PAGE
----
Carry accurate nautical maps. Even though you may have an app for that, nothing beats a physical and accurate nautical map of the area you’ll be boating in. And it’s even smarter to chart the waters you’ll be traveling before you go so you’ll know where the trouble spots are. If not, should your battery fail, you may not have the information you need to keep your boat from running into trouble.
Learning CPR is key. Download a CPR training app or take a close look online at CPR videos. Knowing what to do — when moments count — can save a life.
Safe Boating Starts With Common Sense
Now that you’ve got the safety basics down, review these common sense ideas and extra precautions to help keep everyone on the boat safe.
Install carbon monoxide detectors. Make sure that carbon monoxide isn’t building up in your cabin. Be sure that all enclosed areas are ventilated and remember to reposition the boat so that riders avoid exhaust fumes when idling.
Use a depth finder. One of the best ways to avoid obstacles hidden underwater is to reference a depth finder when boating. Many on the market today display video details in high resolution and tell you where the fish are hiding, too!
Emergency preparedness is key. Be sure you’ve got air horns, emergency flares and fire extinguishers mounted in a clearly-visible area. Train your crew how to use the radio, call for help and send a distress signal.
Designate a second in command. It’s important to have another person on board that’s fully trained and ready-to-pilot if you or the primary person’s unable to.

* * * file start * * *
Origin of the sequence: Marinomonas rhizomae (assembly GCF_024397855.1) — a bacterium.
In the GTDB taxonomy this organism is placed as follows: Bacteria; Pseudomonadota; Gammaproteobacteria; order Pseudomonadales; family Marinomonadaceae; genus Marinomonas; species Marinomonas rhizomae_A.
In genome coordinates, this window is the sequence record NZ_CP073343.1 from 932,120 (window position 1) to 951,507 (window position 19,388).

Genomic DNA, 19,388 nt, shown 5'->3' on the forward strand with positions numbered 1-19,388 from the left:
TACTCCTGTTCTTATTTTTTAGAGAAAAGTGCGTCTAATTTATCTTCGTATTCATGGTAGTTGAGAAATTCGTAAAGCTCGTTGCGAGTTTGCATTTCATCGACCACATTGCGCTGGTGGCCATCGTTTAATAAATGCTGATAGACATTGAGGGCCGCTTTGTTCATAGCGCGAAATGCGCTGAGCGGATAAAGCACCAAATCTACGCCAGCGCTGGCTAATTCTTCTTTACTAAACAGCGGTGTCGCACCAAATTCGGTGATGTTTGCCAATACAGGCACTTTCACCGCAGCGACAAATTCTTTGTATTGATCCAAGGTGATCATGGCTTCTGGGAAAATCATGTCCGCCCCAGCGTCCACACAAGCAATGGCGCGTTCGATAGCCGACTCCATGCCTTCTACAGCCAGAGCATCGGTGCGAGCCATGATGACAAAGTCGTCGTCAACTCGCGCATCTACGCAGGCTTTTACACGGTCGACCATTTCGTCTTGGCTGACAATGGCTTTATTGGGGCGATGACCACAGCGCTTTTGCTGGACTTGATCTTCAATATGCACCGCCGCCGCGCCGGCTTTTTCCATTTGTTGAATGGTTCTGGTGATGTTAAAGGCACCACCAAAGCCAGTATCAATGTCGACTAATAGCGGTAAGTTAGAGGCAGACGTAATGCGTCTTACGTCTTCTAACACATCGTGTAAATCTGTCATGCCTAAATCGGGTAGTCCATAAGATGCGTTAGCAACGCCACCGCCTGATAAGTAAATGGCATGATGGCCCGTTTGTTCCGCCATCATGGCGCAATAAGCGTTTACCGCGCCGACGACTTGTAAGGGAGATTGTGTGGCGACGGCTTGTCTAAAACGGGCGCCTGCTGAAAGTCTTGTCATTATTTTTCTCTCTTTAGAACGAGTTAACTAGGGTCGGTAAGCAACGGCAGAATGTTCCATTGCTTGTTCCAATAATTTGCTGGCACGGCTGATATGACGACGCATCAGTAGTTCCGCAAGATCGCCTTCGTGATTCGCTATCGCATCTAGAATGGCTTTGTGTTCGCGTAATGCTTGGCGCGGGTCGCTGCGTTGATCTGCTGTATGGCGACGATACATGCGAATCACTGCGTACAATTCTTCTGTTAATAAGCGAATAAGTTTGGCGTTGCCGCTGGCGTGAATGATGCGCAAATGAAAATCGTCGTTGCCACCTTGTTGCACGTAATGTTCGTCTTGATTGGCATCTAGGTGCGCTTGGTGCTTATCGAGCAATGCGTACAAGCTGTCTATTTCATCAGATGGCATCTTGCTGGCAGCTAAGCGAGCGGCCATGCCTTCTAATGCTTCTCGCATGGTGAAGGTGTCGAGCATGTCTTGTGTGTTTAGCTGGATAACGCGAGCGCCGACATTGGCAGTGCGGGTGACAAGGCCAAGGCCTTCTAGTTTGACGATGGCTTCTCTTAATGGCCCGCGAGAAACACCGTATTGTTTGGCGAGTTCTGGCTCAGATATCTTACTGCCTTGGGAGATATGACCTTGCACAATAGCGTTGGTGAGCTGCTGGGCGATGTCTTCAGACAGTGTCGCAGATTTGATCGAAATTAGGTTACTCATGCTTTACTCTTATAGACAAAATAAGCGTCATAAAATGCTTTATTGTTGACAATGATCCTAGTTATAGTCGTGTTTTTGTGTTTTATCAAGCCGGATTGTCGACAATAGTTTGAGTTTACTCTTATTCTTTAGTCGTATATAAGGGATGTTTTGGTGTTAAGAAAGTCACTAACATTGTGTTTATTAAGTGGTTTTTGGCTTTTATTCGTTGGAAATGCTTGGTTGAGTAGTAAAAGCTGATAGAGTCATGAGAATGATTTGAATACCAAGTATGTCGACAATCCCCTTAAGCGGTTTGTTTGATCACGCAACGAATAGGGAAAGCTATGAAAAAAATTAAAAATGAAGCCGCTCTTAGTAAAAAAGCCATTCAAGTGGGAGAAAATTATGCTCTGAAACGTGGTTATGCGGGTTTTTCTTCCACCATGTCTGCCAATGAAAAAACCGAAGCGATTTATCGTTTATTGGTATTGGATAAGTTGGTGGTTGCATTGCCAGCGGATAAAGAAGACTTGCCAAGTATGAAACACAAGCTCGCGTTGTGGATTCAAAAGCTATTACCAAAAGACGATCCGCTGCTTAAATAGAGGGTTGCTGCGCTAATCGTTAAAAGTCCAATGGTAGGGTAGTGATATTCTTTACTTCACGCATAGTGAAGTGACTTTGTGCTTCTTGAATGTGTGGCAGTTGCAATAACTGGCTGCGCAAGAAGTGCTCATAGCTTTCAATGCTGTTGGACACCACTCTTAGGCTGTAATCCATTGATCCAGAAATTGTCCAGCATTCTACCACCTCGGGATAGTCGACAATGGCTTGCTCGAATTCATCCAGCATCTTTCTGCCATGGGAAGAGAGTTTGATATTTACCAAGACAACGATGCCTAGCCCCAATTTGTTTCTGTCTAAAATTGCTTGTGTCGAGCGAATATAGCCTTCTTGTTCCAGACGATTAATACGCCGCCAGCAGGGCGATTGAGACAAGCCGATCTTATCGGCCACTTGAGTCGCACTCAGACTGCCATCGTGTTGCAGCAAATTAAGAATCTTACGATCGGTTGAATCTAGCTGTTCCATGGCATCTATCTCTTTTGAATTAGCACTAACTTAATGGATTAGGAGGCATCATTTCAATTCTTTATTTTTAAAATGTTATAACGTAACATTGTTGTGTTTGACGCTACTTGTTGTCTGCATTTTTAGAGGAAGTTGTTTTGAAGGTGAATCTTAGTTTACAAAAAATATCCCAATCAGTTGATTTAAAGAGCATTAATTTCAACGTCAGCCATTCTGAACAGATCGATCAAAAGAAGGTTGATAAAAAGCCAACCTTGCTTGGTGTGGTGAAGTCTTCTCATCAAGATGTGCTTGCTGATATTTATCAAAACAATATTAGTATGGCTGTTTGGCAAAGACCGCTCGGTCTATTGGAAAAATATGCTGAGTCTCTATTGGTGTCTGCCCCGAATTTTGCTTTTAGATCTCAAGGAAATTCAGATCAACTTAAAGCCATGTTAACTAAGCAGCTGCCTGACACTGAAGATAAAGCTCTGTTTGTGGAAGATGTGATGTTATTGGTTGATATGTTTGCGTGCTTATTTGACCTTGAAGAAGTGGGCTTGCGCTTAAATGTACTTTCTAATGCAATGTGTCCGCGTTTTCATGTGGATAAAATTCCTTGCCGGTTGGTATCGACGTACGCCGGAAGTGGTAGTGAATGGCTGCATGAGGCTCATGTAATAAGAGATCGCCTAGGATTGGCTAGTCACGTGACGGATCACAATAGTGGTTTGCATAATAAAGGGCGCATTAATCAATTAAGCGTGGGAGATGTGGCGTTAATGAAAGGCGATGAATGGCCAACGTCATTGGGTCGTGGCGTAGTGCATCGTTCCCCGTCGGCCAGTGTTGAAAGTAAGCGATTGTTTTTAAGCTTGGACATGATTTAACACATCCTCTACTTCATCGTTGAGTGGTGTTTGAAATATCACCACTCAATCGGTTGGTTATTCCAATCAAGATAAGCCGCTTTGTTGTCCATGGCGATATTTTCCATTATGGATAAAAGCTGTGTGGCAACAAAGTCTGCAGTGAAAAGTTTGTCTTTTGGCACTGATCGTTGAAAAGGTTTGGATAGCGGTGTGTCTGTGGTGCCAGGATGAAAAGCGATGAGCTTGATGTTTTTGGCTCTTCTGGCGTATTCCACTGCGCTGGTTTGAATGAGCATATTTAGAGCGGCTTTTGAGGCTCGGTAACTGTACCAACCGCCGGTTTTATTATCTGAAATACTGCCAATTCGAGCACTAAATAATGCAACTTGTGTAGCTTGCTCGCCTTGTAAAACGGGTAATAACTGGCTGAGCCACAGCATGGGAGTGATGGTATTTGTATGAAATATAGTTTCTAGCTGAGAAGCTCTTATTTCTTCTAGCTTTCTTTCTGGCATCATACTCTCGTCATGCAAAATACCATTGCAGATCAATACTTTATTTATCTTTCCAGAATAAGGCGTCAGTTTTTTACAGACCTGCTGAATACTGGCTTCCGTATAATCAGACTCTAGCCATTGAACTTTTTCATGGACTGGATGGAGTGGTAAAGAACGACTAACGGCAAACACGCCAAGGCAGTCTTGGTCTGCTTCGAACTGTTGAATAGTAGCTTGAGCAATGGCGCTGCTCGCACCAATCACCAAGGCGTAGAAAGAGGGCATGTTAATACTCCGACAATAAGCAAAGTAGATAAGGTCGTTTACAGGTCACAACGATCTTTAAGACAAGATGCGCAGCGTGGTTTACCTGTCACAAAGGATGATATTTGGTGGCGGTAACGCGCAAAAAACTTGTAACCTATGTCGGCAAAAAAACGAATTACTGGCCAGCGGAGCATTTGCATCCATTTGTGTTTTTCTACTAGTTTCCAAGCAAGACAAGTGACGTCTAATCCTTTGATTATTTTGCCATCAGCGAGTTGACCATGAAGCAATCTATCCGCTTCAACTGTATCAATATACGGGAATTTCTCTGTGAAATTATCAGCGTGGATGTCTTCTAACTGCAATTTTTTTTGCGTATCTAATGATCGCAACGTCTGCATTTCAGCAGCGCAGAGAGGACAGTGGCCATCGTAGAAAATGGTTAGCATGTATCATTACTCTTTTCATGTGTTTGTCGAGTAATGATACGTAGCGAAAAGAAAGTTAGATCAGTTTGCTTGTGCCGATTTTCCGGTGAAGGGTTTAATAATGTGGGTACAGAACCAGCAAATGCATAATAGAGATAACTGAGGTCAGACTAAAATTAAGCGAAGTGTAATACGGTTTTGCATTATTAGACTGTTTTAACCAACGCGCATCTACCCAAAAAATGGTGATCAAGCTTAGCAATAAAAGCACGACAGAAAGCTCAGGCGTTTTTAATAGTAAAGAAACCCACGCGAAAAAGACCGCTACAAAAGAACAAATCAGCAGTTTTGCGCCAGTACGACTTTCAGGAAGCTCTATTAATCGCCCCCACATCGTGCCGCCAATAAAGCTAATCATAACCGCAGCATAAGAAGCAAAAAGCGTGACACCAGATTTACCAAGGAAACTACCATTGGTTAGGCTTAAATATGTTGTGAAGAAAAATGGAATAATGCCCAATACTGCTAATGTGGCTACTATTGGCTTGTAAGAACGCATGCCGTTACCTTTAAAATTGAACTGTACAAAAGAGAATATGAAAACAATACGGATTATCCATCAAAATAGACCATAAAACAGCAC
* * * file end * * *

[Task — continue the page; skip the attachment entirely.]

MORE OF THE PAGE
Create a pre-boating checklist. Write up an itemized list of everything you need for the boat and review it before you head out. Be sure to include safety precautions, necessary items and don’t forget food, snacks and drinks.
Check your fuel and fluids. Remember to top off your fuel before heading out into the water. Look at the motor oil levels and peek at the coolant, filling as necessary prior to disembarking.
Pack a good toolbox. Make a list of the go-to tools you’re going to need to make quick repairs and get those into a waterproof toolbox you can keep on the boat.
Think about docking and anchoring now. Be sure your anchor is tethered to the boat, and it’s readily available for use. Carry extra dock lines and be sure to have a couple extra fenders on board for docking while you’re away.
Inspect the batteries. Verify the selector switch is properly positioned when two-battery charging’s in play. Pack spare batteries for handheld items like flashlights and portable navigational devices.
Don’t forget to have a blast! The memories you make boating with the kids and family can last a lifetime. While you’re working on getting your boat ready for the water, check in with your American Family Insurance agent. Finding the right protection for your boat can really help to bring peace of mind, knowing that your big investment is carefully insured.
Related Topics: On The Road , Recreational